UNDP puts forward new approach to speed up progress on MDGs
The framework identifies key barriers and practical local solutions
New York —The United Nations Development Programme (UNDP) presented today the Millennium Development Goals (MDGs) Acceleration Framework, an innovative approach designed to help countries identify and resolve barriers to eradicating extreme poverty, and achieving sustainable development.
The Framework was presented at an event entitled Turning evidence into practice: Learning from what works to accelerate MDG progress held during the world leaders’ Summit to review progress on the MDGs, eight internationally-agreed goals aimed at reducing poverty and improving education, health, gender equality and environmental sustainability by 2015.
“I look forward to seeing the MDG Acceleration Framework play a successful role in helping to deliver a better life for billions of people around the world,” said UN Secretary-General Ban Ki-moon during his keynote address.
“The MDG Acceleration Framework provides a systematic way of identifying bottlenecks and solutions to address them, helping countries to develop their own action plans,” added UNDP Administrator Helen Clark. “There is a wide range of proven policies and interventions that can ensure progress if they are adapted to the national context and when governments take the lead with effective assistance from partners.”
This new approach responds to the world leaders’ calls emerging out of the Summit to heighten efforts to meet the MDGs by the 2015 deadline. It also addresses disparities and inequalities, one of the major causes of uneven MDG progress across and within countries, by responding to the needs of the most vulnerable —the poorest of the poor, women and ethnic minorities.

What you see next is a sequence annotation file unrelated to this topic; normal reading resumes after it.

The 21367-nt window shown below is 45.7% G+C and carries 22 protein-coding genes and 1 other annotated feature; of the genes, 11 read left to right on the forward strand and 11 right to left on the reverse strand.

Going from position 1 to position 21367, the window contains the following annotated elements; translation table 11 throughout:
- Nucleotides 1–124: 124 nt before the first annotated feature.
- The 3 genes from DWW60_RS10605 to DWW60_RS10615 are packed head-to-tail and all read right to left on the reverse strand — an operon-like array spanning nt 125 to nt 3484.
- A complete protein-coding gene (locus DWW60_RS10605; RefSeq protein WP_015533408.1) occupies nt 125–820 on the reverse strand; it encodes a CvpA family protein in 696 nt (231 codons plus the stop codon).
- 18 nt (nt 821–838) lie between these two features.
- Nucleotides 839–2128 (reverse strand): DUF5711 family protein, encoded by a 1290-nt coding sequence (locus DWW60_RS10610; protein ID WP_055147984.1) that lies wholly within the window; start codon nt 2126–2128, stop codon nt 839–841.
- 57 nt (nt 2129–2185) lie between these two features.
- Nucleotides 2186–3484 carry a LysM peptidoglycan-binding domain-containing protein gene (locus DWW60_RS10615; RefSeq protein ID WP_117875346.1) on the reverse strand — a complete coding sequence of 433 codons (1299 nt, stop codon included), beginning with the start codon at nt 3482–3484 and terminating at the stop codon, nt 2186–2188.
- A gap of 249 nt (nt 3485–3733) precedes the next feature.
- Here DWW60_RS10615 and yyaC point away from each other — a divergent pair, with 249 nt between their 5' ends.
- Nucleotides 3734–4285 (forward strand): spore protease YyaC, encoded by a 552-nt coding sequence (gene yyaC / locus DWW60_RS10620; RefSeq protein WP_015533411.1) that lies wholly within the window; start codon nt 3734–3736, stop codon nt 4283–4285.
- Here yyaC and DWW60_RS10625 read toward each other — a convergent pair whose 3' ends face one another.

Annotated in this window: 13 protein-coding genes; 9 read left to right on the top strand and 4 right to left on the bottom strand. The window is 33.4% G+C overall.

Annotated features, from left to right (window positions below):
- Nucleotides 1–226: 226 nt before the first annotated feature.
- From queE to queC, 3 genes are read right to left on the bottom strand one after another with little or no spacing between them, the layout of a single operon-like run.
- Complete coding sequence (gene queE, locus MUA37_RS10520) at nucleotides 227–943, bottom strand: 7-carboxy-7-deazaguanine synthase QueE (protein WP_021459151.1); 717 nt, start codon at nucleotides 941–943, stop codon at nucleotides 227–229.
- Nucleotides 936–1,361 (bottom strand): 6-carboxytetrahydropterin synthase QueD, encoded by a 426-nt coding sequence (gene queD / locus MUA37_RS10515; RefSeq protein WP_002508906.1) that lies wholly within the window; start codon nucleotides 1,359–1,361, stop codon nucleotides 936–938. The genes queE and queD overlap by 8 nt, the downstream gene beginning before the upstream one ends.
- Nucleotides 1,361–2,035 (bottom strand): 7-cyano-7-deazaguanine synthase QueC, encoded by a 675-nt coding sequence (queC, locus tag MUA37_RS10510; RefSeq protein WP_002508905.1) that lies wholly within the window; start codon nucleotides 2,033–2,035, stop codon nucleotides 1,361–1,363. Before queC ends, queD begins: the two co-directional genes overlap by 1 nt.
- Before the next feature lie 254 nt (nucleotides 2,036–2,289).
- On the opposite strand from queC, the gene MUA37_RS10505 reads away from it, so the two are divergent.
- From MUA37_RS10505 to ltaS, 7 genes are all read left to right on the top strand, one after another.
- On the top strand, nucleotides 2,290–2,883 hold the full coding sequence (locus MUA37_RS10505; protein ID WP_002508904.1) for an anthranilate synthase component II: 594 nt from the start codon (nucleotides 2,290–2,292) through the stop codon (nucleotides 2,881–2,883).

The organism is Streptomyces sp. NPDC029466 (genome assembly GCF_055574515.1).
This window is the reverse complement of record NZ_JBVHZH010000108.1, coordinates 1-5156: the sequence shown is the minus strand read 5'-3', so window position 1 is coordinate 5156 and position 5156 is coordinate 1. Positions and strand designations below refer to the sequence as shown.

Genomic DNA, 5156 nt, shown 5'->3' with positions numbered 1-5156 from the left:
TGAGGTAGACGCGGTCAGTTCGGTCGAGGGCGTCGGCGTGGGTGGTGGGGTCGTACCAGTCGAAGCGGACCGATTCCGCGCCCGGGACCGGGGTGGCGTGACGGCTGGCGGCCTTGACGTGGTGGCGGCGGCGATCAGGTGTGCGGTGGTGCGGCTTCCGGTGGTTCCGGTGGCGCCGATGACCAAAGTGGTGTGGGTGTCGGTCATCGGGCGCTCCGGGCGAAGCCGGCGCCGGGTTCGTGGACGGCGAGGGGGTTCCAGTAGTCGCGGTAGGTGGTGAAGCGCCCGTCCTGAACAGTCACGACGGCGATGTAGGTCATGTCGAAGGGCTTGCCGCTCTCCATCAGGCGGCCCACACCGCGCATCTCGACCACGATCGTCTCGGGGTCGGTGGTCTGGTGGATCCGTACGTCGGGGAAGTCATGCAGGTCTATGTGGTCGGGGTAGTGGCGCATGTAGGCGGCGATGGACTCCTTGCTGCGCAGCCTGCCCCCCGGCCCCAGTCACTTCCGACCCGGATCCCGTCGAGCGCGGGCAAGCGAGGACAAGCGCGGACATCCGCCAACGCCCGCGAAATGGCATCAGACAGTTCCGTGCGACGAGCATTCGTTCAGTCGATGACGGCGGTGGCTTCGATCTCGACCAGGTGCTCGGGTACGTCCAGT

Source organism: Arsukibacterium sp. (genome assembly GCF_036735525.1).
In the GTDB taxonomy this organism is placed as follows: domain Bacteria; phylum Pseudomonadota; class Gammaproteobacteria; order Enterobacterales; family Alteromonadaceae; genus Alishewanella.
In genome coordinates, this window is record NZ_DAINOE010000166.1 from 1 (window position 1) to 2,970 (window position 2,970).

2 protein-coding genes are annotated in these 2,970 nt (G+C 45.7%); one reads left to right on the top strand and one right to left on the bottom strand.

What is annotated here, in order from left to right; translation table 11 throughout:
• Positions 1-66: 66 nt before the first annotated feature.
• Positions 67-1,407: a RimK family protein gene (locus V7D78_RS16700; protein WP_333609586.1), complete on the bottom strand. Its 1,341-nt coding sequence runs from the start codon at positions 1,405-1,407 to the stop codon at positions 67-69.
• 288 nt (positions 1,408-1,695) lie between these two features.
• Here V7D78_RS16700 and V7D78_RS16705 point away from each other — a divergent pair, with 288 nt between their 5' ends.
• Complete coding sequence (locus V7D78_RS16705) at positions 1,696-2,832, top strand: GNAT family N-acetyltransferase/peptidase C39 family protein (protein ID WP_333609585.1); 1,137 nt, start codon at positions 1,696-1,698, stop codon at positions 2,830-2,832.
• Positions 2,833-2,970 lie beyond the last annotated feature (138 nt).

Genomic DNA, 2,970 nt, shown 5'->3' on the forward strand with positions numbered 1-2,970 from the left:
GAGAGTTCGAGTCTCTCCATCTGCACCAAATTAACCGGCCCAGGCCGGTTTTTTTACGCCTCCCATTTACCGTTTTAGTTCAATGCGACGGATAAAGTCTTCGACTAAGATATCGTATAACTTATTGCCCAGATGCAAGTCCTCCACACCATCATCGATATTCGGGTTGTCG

Ten countries began to pilot this approach earlier this year with the support of UNDP and the broader UN system. The pilot countries —from different regions— each chose particular off-track targets as their main focus area and identified the constraints to faster progress, practical solutions to address them, and partners to implement those solutions.
Togo, one of the pilot countries, identified the lack of access to fertilisers, improved seeds and support to farmers as a major obstacle to progress towards the poverty goal. The government brought together a range of partners to identify the best solutions from within Togo, and from other countries facing similar challenges. They included introducing revolving loans and vouchers to help small farmers buy fertilisers and improved seeds, and increasing support such as skills training to small farmers, especially women.
“In Togo, the MDG Acceleration Framework has helped to analyse the obstacles to improving agricultural productivity and proposed proven acceleration solutions,” said Prime Minister of Togo Gilbert Fossoun Houngbo on the first day of the Summit.
Other pilot countries have applied similar principles. Ghana and Uganda are both working on improving maternal health. Belize is focusing on improving access to water and sanitation. The Governments of Jordan and Tanzania are using the Acceleration Framework approach to enhance food and nutrition security. In Tajikistan, work is ongoing to facilitate poor people’s access to energy. Papua New Guinea has relied on the framework to improve its attainment of the education goals. Colombia has applied it to tackle deeply-entrenched inequality through local-level planning and action.
Speaking on the panel, President Juan Manuel Santos of Colombia and President Choummaly Sayasone of Lao PDR outlined the progress of the MDG Acceleration Framework in their countries.